SMC’s Inpatient Psychiatric Unit is a 26-bed, safe and secure place where people can receive the treatment they need to move beyond their immediate behavorial health or substance abuse crisis.
The new Unit features open and communal space to promote interaction and reduce isolation, and offers areas for group meetings. Our patient-centered behavioral health services include: comprehensive psychiatric assessment and treatment, one-on-one intervention and psychiatric stabilization/medication management.
For general information about the Inpatient Psychiatric Unit, call 856-339-6282. For psychiatric emergencies or admittance, call 856-299-3001.
The 21,000-square-foot voluntary Unit is a great mental health resource for our community. While there are numerous reasons why a person might need care in an inpatient psychiatric setting, generally people are admitted because their symptoms are serious and unstable, often requiring supervision in a safe environment.
This setting provides a safe, secure place where individuals with behavioral health issues can receive compassionate treatment to move beyond the immediate crisis. The new Unit features open and communal space to promote interaction and reduce isolation, and offers areas for group meetings. Our patient-centered behavioral health services include: Comprehensive psychiatric assessment and treatment, one-on-one intervention and psychiatric stabilization/medication management.
The opening of the Unit was highly anticipated by community leaders such as law enforcement, local government officials, and health/behavioral health professionals. The Unit connects individuals to much-needed professional mental health support and services in a safe environment.
There are many reasons why a person may need care in an Inpatient Psychiatric Unit. In general, people are admitted because their symptoms are serious or unstable. They often need a setting to help forget about the distractions of life, allowing them to focus on physical and psychological healing.
The main goal of the Unit is to provide a safe, secure place where people can receive treatment to move beyond the immediate crisis.
Our team works to diagnose and treat a wide variety of mental health conditions from depression to acute mood and anxiety disorders to post traumatic stress disorder. Inpatient care is the most intensive level of treatment for individuals suffering from behavioral health disorders. It offers 24-hour care in a safe and secure environment, making it best for patients who experience an acute episode.
The Unit is led by our medical director, Bradford Bobrin, DM, FASAM. As Medical Director, Dr. Bobrin is responsible for the everyday operations, the medical staff, and care of each patient on the Unit.
In addition to Dr. Bobrin, we have a fully supported, multidisciplinary treatment team, including representation from psychiatry, nursing, mental health therapists, rehabilitation therapists, social work, and case management.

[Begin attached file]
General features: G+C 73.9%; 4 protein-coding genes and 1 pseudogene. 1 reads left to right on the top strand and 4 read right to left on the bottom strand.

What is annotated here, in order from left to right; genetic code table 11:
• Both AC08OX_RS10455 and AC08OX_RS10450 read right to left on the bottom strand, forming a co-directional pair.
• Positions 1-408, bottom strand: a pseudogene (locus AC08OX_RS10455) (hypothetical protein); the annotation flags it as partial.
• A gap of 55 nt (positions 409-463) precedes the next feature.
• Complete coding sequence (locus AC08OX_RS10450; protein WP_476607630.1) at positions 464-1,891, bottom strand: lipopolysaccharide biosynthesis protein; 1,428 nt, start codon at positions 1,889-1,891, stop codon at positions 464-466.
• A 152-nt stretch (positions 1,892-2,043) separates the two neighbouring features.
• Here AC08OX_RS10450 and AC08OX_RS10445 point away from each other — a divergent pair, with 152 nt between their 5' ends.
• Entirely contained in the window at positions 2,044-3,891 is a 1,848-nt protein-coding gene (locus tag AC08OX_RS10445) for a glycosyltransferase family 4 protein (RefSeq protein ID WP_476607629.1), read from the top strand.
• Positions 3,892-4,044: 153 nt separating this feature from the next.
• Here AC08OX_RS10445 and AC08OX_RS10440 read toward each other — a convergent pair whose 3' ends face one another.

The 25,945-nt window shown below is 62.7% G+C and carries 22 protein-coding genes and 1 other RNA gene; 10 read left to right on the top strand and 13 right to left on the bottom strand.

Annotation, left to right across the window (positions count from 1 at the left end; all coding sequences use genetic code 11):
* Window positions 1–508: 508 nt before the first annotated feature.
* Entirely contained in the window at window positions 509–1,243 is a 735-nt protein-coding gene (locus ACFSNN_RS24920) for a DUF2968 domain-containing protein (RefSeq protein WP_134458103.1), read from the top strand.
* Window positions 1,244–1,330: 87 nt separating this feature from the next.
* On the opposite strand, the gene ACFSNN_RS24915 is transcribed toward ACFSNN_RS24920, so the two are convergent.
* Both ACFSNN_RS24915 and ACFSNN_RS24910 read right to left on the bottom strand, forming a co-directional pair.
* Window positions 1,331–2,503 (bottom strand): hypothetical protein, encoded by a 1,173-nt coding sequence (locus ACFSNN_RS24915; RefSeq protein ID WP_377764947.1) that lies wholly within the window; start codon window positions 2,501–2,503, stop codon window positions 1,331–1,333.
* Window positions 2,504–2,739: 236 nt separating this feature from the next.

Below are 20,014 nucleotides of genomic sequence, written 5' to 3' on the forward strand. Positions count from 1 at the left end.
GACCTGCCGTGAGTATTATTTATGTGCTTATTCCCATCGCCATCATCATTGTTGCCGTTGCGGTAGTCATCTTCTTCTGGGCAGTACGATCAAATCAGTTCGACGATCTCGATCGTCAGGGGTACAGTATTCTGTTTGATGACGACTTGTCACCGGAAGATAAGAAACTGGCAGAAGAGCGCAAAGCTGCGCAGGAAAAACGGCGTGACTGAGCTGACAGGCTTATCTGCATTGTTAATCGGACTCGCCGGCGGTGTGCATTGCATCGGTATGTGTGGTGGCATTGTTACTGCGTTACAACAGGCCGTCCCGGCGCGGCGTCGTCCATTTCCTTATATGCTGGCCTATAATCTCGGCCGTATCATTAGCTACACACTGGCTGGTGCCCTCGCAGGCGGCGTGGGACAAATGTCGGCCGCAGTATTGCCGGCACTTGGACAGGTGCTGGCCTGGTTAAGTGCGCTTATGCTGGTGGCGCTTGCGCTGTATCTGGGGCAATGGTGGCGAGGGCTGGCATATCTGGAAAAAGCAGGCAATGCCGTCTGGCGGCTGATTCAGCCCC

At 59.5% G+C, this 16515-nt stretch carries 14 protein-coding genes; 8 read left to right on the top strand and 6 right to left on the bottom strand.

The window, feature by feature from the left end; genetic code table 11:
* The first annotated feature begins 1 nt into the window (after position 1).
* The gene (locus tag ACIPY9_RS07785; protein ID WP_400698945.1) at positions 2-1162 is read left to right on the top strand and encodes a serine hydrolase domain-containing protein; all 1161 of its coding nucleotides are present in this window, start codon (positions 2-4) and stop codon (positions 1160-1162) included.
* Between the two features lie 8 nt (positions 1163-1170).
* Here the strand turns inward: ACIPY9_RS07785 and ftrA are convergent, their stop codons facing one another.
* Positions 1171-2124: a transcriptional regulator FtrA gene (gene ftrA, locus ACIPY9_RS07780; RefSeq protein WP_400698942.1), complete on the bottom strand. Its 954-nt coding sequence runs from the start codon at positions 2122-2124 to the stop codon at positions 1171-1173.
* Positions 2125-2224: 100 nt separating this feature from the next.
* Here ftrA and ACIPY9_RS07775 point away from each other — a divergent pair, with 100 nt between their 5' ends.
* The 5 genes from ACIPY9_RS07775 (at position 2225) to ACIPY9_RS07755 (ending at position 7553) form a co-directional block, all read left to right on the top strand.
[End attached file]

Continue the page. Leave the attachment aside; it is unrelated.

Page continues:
Since the early 1980s, SMC has served as the county’s designated psychiatric screening center which is often the first step when dealing with psychiatric emergencies. The opening of the Unit provides the next step in the continuum of care.
Yes. We are partnering with Legacy Treatment Services to provide outpatient behavioral health services on the grounds of Salem Medical Center. Legacy operates outpatient care to ensure continuity of care for individuals being discharged from the Inpatient Psychiatric Unit, as well as an outpatient resource to meet the needs of the community.
Dr. Bobrin is certified in psychiatry through the America Board of Preventative Medicine, and certified in addiction medicine through the American Board of Addiction Medicine. He is also certified in pain medicine by the American Board of Pain Medicine. He was named a Top Doc in Addiction Psychiatry by SJ Magazine in 2016.
As Medical Director of the Inpatient Psychiatric Unit, Dr. Bobrin is looking forward to presenting psychiatry in a true evidence-based way to the hospital and the community.
“There is much misunderstanding about psychiatry, and I hope to be able to clear these issues to the hospital and the community,” he said. “This service will benefit the community by showing that people with mental illness — for the most part — look like everyone else. And then, our hope is that people feeling the stigma of mental illness, but not receiving treatment, will now be able to get the treatment that they need.”
To contact Dr. Bobrin, email him at email@example.com.
Abdul-Aziz also holds post-Masters’ certificates in Nonprofit Management from University of Pennsylvania, Writing Across the Curriculum from Alvernia University, and Faith Community Nursing from Westberg Institute at St. Luke’s University Health Network in Allentown, PA.
Since receiving her first nursing degree in 1976, Abdul-Aziz has spent the past 44 years starting and leading units, shifts, and programs in the USA and a nursing department in Cairo, Egypt. She also served as nursing faculty and a course coordinator for Bezmialem Vakif University in Istanbul, Turkey; Alvernia University in Reading PA; and for the European Union as Exchange Faculty at St. George University in London, England and Vigo University, Spain.
To contact Abdul-Aziz, email her at firstname.lastname@example.org.